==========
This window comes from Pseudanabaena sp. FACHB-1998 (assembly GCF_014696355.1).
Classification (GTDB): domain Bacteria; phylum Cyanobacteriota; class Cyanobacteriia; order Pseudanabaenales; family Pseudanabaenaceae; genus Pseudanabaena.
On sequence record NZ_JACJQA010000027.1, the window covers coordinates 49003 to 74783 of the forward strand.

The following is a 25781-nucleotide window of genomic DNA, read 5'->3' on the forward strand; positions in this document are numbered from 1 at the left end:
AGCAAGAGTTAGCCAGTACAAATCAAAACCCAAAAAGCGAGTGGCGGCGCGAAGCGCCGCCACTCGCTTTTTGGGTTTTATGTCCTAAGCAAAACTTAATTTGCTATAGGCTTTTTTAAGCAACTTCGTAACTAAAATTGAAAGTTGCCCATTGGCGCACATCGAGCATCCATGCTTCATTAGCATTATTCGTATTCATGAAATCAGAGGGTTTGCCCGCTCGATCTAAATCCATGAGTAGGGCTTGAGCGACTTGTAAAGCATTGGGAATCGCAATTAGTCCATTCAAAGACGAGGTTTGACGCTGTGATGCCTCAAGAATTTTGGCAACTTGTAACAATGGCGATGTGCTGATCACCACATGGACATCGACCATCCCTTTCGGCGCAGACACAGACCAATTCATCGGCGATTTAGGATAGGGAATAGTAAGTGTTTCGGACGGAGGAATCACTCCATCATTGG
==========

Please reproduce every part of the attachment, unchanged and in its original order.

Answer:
This window comes from Pseudanabaena sp. FACHB-1998 (assembly GCF_014696355.1).
Classification (GTDB): domain Bacteria; phylum Cyanobacteriota; class Cyanobacteriia; order Pseudanabaenales; family Pseudanabaenaceae; genus Pseudanabaena.
On sequence record NZ_JACJQA010000027.1, the window covers coordinates 49003 to 74783 of the forward strand.

The following is a 25781-nucleotide window of genomic DNA, read 5'->3' on the forward strand; positions in this document are numbered from 1 at the left end:
AGCAAGAGTTAGCCAGTACAAATCAAAACCCAAAAAGCGAGTGGCGGCGCGAAGCGCCGCCACTCGCTTTTTGGGTTTTATGTCCTAAGCAAAACTTAATTTGCTATAGGCTTTTTTAAGCAACTTCGTAACTAAAATTGAAAGTTGCCCATTGGCGCACATCGAGCATCCATGCTTCATTAGCATTATTCGTATTCATGAAATCAGAGGGTTTGCCCGCTCGATCTAAATCCATGAGTAGGGCTTGAGCGACTTGTAAAGCATTGGGAATCGCAATTAGTCCATTCAAAGACGAGGTTTGACGCTGTGATGCCTCAAGAATTTTGGCAACTTGTAACAATGGCGATGTGCTGATCACCACATGGACATCGACCATCCCTTTCGGCGCAGACACAGACCAATTCATCGGCGATTTAGGATAGGGAATAGTAAGTGTTTCGGACGGAGGAATCACTCCATCATTGG